Conifer cones bear their ages well, and still move it


Share post:

Fossil conifer cones can still move their individual seed scales after millions of years. This is the finding of a study conducted by the biologists Dr. Simon Poppinga and Prof. Dr. Thomas Speck from the Plant Biomechanics Group and Botanical Garden of the University of Freiburg.

Conifer cones bear their ages well, and still move it
Photographs of the Keteleeria sp. (left) and Pinus sp. 1 (middle) cones investigated in the study, and an x-ray-computed
 tomography image of the Pinus sp. 2 cone (right) [Credit: © Plant Biomechanics Group]

The cones analyzed in the study therefore represent the oldest known plant structures that are still capable of movement and can also serve as a model for bioinspired technical applications with low maintenance requirements.

Cones from coniferous trees like pines open in response to dry conditions and close in response to wet conditions — a mechanism that enables them to release their seeds under favorable environmental conditions.

In addition, the movement of the individual scales is passive, meaning that it does not require any metabolic energy. These attributes have recently brought conifer cones to the attention of scientists, who aim to use them as biological models for the development of technical devices capable of autonomous movement.

Poppinga and Speck have now discovered that the scales continue to function in this way for an extremely long time: Fossil cones from the Eemian interglacial period, about 126,000 to 113,000 years ago, as well as the middle Miocene, about 16.5 to 11.5 million years ago, still react to changes in moisture by moving their scales.

With the help of x-ray-computed tomography, the researchers demonstrated that the cones are preserved by coalification during the fossilization process and that the fossilized cones show only very few mineral inclusions. This ensures that the fine structures responsible for moisture-dependent movement remain intact.

The researchers published their findings in the journal Scientific Reports.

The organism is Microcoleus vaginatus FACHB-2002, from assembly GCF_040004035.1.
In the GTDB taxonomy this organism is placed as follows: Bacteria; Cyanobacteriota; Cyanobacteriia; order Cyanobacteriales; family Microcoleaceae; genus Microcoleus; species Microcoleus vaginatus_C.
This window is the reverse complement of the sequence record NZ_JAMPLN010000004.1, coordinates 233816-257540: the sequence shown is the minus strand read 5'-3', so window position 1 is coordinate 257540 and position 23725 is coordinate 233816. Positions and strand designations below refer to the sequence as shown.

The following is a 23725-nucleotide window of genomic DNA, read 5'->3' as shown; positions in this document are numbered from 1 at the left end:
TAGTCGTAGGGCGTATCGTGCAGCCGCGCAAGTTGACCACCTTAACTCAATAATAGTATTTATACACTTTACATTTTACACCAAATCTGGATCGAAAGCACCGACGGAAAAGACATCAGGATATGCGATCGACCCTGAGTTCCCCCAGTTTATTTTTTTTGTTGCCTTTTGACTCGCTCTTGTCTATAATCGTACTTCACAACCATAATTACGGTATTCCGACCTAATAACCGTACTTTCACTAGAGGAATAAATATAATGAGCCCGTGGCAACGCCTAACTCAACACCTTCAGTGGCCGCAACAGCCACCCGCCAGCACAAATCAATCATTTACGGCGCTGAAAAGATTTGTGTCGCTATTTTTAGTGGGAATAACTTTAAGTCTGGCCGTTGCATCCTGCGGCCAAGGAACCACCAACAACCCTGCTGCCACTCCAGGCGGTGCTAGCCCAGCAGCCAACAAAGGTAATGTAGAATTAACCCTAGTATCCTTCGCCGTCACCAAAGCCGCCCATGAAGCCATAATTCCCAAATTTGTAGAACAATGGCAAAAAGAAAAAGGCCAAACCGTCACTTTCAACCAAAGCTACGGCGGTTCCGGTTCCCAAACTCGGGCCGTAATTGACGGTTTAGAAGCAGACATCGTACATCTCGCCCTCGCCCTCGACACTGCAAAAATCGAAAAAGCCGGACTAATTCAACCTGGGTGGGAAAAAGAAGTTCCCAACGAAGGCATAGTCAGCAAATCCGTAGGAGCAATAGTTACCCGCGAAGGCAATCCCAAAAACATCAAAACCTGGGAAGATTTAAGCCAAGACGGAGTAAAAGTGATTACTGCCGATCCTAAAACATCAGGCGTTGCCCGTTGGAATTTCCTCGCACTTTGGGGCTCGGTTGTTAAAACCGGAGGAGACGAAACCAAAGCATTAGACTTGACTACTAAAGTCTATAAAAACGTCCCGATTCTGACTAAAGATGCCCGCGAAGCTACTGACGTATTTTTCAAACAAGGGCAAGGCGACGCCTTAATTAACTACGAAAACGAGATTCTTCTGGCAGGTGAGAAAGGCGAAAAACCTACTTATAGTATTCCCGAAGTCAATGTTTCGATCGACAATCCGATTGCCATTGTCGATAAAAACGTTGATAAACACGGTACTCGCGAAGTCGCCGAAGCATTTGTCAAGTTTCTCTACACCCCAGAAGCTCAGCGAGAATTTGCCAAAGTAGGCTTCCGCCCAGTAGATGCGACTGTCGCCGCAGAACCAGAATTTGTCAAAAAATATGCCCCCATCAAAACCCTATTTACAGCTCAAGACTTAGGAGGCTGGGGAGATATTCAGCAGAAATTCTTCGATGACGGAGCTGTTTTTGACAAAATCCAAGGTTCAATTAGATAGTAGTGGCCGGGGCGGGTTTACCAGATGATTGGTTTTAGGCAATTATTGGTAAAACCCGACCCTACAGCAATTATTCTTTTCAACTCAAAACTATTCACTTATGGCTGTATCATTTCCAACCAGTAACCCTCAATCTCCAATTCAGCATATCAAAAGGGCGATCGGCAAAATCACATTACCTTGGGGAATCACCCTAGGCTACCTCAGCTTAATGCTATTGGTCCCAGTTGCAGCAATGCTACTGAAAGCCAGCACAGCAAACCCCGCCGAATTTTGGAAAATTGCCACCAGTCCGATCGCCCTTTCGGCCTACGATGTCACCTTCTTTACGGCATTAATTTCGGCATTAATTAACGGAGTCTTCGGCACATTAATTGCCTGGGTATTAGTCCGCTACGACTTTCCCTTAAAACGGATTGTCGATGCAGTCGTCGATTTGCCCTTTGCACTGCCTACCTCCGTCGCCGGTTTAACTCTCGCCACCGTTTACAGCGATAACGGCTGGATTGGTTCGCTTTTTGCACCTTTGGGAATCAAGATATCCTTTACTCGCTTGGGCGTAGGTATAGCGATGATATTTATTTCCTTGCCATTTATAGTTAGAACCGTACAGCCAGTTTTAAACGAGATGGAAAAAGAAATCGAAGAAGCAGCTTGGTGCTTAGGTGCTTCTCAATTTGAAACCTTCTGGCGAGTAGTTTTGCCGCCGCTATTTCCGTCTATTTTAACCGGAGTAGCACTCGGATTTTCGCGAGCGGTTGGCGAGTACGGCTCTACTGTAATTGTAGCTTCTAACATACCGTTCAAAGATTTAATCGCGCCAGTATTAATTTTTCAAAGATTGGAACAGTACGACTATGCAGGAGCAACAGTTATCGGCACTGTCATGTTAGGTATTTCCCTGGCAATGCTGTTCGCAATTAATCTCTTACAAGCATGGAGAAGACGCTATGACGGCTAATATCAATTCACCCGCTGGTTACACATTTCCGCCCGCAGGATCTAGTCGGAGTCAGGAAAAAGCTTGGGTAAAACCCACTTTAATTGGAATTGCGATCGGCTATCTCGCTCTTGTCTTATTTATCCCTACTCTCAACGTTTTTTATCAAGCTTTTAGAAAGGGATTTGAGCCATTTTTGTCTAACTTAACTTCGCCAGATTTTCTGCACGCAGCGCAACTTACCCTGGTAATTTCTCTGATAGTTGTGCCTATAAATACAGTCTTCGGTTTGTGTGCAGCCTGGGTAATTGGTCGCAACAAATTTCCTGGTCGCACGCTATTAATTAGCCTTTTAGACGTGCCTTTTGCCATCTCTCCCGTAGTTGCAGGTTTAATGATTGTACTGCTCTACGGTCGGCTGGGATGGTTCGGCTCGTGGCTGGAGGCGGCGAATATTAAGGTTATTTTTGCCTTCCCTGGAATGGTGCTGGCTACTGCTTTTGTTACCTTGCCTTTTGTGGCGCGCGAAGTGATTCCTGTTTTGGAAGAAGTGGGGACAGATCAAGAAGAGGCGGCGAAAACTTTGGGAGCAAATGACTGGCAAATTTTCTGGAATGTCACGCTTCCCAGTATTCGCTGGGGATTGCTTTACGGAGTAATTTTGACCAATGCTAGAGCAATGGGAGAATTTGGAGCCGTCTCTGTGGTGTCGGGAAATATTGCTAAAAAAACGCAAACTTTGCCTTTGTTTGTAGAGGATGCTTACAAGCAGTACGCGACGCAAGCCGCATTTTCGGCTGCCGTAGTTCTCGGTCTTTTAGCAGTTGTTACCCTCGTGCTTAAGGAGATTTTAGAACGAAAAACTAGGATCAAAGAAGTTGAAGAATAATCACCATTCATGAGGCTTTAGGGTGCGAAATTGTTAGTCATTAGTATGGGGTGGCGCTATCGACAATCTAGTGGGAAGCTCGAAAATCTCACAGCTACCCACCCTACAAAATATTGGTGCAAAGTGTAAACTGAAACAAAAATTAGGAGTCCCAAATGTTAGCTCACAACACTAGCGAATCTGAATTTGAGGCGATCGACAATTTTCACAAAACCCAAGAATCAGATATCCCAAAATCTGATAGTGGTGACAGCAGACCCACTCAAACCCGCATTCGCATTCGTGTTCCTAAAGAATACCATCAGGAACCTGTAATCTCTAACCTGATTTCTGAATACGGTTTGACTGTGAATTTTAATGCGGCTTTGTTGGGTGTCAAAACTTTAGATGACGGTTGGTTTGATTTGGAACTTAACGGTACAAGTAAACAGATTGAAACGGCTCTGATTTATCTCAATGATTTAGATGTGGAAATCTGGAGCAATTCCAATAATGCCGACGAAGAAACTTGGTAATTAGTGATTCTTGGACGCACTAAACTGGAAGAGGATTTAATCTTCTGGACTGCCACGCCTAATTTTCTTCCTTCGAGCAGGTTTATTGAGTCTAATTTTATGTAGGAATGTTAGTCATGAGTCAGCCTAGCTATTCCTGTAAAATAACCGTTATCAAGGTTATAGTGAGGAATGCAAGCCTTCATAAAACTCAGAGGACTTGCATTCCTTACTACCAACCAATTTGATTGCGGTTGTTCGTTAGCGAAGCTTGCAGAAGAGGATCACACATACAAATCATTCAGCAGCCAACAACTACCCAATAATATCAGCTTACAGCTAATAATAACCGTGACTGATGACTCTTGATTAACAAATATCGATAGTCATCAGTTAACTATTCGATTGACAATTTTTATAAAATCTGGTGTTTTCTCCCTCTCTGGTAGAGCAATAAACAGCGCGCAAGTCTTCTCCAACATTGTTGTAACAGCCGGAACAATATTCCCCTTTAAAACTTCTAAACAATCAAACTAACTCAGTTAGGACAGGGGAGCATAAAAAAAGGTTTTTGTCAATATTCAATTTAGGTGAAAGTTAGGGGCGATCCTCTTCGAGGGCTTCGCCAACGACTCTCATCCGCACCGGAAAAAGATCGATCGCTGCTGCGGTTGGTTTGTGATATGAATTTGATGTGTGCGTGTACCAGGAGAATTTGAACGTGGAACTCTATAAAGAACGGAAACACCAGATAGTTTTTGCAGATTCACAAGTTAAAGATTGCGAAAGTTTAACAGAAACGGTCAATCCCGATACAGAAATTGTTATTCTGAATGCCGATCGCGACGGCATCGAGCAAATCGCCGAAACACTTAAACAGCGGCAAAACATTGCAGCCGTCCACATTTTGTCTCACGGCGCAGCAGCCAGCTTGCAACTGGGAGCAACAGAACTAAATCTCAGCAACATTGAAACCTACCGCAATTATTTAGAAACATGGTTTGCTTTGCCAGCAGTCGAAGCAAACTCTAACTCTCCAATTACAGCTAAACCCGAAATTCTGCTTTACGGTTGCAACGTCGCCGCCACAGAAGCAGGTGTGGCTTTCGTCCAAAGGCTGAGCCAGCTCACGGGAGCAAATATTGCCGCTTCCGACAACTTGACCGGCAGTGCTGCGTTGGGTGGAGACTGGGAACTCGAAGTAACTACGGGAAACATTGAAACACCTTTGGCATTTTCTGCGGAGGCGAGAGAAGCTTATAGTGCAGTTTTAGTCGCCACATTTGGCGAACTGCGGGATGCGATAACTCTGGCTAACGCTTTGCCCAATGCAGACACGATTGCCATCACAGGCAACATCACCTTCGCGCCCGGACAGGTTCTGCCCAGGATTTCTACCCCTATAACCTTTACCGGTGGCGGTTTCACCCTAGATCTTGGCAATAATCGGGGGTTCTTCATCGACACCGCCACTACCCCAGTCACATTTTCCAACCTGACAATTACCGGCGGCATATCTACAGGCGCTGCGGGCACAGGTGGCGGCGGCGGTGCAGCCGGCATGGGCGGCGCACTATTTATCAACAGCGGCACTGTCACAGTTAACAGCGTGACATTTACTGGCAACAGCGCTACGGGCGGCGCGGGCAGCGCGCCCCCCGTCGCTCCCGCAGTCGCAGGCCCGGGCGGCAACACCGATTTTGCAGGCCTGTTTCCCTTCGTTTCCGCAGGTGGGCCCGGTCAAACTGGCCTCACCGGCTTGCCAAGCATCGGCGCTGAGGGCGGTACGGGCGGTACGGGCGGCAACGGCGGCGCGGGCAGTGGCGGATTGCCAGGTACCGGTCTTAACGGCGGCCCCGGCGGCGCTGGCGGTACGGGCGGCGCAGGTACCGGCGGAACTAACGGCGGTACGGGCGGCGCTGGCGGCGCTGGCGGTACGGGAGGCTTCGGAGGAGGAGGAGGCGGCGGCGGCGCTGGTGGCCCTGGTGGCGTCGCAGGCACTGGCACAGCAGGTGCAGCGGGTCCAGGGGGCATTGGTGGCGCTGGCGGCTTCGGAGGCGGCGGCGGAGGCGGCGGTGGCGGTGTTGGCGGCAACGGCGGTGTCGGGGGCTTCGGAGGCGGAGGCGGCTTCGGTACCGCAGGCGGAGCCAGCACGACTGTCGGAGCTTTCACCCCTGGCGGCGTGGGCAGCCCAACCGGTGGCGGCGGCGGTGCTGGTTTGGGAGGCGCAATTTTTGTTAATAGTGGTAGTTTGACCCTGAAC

Source: Albert-Ludwigs-Universitat Freiburg [January 12, 2017]



Related articles

How extraterrestrial auroras can help us find other worlds

University of Leicester planetary scientists have found new evidence suggesting auroras – similar to Earth’s Aurora Borealis -...

First-ever hyperspectral images of Earth’s auroras

Hoping to expand our understanding of auroras and other fleeting atmospheric events, a team of space-weather researchers designed...

New super-predator identified from fossils found more than a century ago

Prehistoric remains discovered more than a century ago have been identified as a new species of marine super-predator.  An...

Mammoths among top finds at Villa Grove dig

Archaeologists and paleontologists spend plenty of time digging in the dirt trying to build on what's known about...

New archaeological find discovered in Akmola region

Archaeologists from the Gumilyov Eurasian National University have found a mound, presumably dating back to the Iron age.  The...

Dead star and distant black holes dazzle in X-rays

Two new views from NASA's Nuclear Spectroscopic Telescope Array, or NuSTAR, showcase the telescope's talent for spying objects...

Second oldest church in Germany uncovered

In the so-called "Old Cathedral" in Mainz, which is today the evangelical Church of St John, archaeologists found...

Where did the ‘Siberian unicorn’ disappear?

The beautiful title "Siberian unicorn" belongs to Elasmotherium sibiricum - an elasmotherium Siberian rhinoceros, which as previously thought...